Geographical indications are today considered major intellectual assets in relation to a variety of goods. They are seen not only as a tool for protecting consumer’s interests but also as a legal and economic tool for the development of rural areas and the preservation of cultural heritage. The importance that geographical indications have gained over the last few decades is reflected in their inclusion as protectable subject matter under the World Trade Organization (WTO) Agreement on Trade-Related Aspects of Intellectual Property Rights (TRIPS) in 1994 and in subsequent bilateral and regional trade agreements as well as the immense interest in the current negotiations in the context of the Doha Round of Multilateral Trade Negotiations.
This study reviews literature on regional economic integration. it Pays attention to both traditional and modern theory of regional economic integration ,the effects of regional economic integration as well as stages .It assesses existing empirical findings on effects of regional economic integration to support the analytical methods used in this study. At the same time, the study mainly focus on assessing trade effects of regional economic integration at sectoral level taking SADC as case study . In this regard, this study looks at theoretical justifications for using gravity model to analyze trade creation and diversion effects of forming regional blocs in Africa. Accordingly, empirical studies on regional economic integration process in Africa show sluggish progress and there by limited level of intra trade. Particularly, the empirical results show that the intra -SADC trade is growing in fuel and minerals, and heavy manufacturing sectors while it displays a declining trend in agricultural and light manufacturing sectors.
The processes of economic reform (Doi moi) beginning in 1986 and of deeper integration commencing in 1995 were the major changes, within which, Vietnam’s international trade regime was re-shaped. After an initially hesitant start in the late 1980’s, the efforts of liberalization have been accelerated since 1995 as the result of Vietnam’s intensified integration into the regional and world economy with its tightening schedule for bilateral and multilateral commitments. Those institutional changes were of strategic importance in the past and will promote a new stage of development in the future. Although being implemented in a cautious and gradual fashion, trade liberalization undertaken by the government of Vietnam up to date could be regarded as successful. The success story of Vietnam in terms of progressive liberalization of trade, spectacular growth and impressive reduction in poverty incidence during the last 20 years could provide a good example of how liberalization of trade regime can be translated into trade expansion, economic growth and poverty reduction.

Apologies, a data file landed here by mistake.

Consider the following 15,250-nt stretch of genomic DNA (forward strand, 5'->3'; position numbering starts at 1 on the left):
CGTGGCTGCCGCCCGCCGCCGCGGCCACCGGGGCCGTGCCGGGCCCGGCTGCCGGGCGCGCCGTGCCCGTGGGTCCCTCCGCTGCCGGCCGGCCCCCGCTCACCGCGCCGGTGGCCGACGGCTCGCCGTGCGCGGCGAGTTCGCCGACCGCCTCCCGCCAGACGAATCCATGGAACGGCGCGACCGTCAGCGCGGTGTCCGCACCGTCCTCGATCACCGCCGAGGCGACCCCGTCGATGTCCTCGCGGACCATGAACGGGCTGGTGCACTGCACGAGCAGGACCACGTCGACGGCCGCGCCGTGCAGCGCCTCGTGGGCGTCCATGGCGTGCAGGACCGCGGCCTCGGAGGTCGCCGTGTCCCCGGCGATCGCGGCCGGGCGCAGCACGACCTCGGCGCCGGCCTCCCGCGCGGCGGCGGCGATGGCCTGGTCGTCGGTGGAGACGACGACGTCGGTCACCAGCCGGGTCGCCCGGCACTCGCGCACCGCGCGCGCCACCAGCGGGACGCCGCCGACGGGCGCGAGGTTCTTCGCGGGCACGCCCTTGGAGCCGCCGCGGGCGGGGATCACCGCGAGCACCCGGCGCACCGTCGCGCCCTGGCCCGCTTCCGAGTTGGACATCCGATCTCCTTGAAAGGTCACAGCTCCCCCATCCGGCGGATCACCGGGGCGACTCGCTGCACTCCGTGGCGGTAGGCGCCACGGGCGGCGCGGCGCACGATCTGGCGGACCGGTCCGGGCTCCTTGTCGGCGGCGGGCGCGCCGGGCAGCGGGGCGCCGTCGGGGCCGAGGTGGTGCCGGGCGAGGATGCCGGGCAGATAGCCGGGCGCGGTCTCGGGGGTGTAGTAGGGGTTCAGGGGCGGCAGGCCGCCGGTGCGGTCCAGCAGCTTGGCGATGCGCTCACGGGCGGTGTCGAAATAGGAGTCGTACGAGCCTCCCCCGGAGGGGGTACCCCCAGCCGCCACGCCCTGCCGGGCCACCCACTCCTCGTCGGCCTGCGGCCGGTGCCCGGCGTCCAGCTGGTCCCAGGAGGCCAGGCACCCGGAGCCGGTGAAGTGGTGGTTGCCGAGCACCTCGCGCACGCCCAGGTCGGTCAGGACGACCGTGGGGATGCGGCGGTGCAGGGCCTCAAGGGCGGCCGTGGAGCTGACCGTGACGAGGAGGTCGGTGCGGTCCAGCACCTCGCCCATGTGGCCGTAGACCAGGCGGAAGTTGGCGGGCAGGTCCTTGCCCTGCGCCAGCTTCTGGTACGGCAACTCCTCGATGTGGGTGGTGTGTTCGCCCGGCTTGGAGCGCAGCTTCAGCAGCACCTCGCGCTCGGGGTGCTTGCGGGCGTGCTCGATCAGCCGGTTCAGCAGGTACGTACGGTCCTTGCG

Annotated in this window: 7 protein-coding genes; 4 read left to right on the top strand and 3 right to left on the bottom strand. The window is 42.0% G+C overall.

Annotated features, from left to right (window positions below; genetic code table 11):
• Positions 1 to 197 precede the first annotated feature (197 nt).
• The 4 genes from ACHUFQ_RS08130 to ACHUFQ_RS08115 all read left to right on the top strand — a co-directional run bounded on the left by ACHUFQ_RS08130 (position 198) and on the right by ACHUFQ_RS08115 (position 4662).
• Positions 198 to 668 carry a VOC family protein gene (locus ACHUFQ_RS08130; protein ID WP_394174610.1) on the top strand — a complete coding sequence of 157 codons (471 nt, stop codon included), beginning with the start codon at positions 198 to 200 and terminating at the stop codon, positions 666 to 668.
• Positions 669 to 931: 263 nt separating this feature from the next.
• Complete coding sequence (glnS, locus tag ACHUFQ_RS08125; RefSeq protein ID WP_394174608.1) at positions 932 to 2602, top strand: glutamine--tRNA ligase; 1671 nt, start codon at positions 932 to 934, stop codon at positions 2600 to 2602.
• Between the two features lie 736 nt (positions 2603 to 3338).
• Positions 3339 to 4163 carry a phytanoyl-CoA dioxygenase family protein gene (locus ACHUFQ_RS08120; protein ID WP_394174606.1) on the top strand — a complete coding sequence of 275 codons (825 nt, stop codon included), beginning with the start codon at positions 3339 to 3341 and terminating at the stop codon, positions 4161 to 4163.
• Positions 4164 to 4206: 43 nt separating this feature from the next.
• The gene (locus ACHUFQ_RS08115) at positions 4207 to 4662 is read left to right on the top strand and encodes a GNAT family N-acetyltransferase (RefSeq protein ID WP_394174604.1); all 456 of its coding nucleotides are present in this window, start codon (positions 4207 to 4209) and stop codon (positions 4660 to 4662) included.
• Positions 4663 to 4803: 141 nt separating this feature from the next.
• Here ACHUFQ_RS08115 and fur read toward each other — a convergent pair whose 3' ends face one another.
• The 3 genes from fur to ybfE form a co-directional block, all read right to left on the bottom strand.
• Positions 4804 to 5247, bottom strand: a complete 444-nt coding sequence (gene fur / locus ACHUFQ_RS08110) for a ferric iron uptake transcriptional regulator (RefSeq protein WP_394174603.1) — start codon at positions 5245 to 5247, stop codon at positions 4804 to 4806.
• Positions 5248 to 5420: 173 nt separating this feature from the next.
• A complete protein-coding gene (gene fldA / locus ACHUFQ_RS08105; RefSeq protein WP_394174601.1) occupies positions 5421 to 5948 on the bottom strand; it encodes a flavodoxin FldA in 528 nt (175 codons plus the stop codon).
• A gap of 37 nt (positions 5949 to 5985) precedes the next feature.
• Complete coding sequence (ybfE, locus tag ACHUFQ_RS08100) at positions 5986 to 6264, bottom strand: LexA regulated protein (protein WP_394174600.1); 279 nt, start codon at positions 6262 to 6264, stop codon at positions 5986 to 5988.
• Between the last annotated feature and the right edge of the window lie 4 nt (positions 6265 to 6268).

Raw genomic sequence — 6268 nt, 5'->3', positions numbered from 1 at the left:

While trade liberalization is expected to boost economic welfare, the reverse is true in Cameroon and most LDCs countries. To explore the possible effects of trade liberalization on poverty alleviation in Cameroon, this study examines key indicators of poverty. Parallel to Multilateral WTO negotiation’s, which have temporally come to a halt, a large number of bilateral and regional trade agreements have been signed, or are under negotiation.. The purpose of this study is to present a broad view of recent events in this area of trade liberalization or regionalization and the South –South Trade with special emphasis on agreements covering developing countries in general and LDCs in particular. Is Cameroon Trade the answer to alleviating poverty?
This book analyses the rules governing regional trade agreements in six key areas - market access, technical barriers to trade, contingent protection, investment, services and competition policy. The analysis provides new insights into the interplay between regional and multilateral trade rules.
International trade has become increasingly regionalized over the last several decades. As the regional trading blocs emerged, a substantial portion of international trade became subject to Regional Economic Integration Projects (REIPs). It is estimated that more than two-thirds of world trade today is accounted for by the REIPs. This book evaluates the experiences of some REIPs and aims at providing insights on the lessons to be taken from their experiences. Turkey is a rising star of the greater Middle East region. It has been going through a radical economic and political transformation process since early 1980s. “Zero-problem with neighbors” vision in international relations and economic policy reforms combined with political and economic stability in the 2000s contributed to the emergence of Turkey as a focus of attention. OIC and Turkey are in search of greater openness and cooperation in recent years. Regional integration and Turkey would be a valuable guide for analysts, academics, researchers, students as well as policy makers of the developing countries'' seeking to rip of the benefits of REIPs.